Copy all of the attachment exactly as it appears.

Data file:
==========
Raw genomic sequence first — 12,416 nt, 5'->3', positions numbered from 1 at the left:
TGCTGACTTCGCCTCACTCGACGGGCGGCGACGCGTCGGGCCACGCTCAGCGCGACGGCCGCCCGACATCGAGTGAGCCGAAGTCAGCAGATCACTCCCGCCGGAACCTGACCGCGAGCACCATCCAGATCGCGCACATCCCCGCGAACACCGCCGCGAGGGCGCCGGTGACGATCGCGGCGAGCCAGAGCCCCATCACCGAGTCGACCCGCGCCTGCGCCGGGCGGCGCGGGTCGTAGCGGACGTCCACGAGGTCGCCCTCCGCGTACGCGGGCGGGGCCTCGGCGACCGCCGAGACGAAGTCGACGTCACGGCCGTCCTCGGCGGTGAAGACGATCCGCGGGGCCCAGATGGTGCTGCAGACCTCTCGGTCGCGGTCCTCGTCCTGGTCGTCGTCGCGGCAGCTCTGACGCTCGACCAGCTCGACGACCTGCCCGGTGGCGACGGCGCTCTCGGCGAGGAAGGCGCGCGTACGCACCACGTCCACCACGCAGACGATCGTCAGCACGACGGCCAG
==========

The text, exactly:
Raw genomic sequence first — 12,416 nt, 5'->3', positions numbered from 1 at the left:
TGCTGACTTCGCCTCACTCGACGGGCGGCGACGCGTCGGGCCACGCTCAGCGCGACGGCCGCCCGACATCGAGTGAGCCGAAGTCAGCAGATCACTCCCGCCGGAACCTGACCGCGAGCACCATCCAGATCGCGCACATCCCCGCGAACACCGCCGCGAGGGCGCCGGTGACGATCGCGGCGAGCCAGAGCCCCATCACCGAGTCGACCCGCGCCTGCGCCGGGCGGCGCGGGTCGTAGCGGACGTCCACGAGGTCGCCCTCCGCGTACGCGGGCGGGGCCTCGGCGACCGCCGAGACGAAGTCGACGTCACGGCCGTCCTCGGCGGTGAAGACGATCCGCGGGGCCCAGATGGTGCTGCAGACCTCTCGGTCGCGGTCCTCGTCCTGGTCGTCGTCGCGGCAGCTCTGACGCTCGACCAGCTCGACGACCTGCCCGGTGGCGACGGCGCTCTCGGCGAGGAAGGCGCGCGTACGCACCACGTCCACCACGCAGACGATCGTCAGCACGACGGCCAG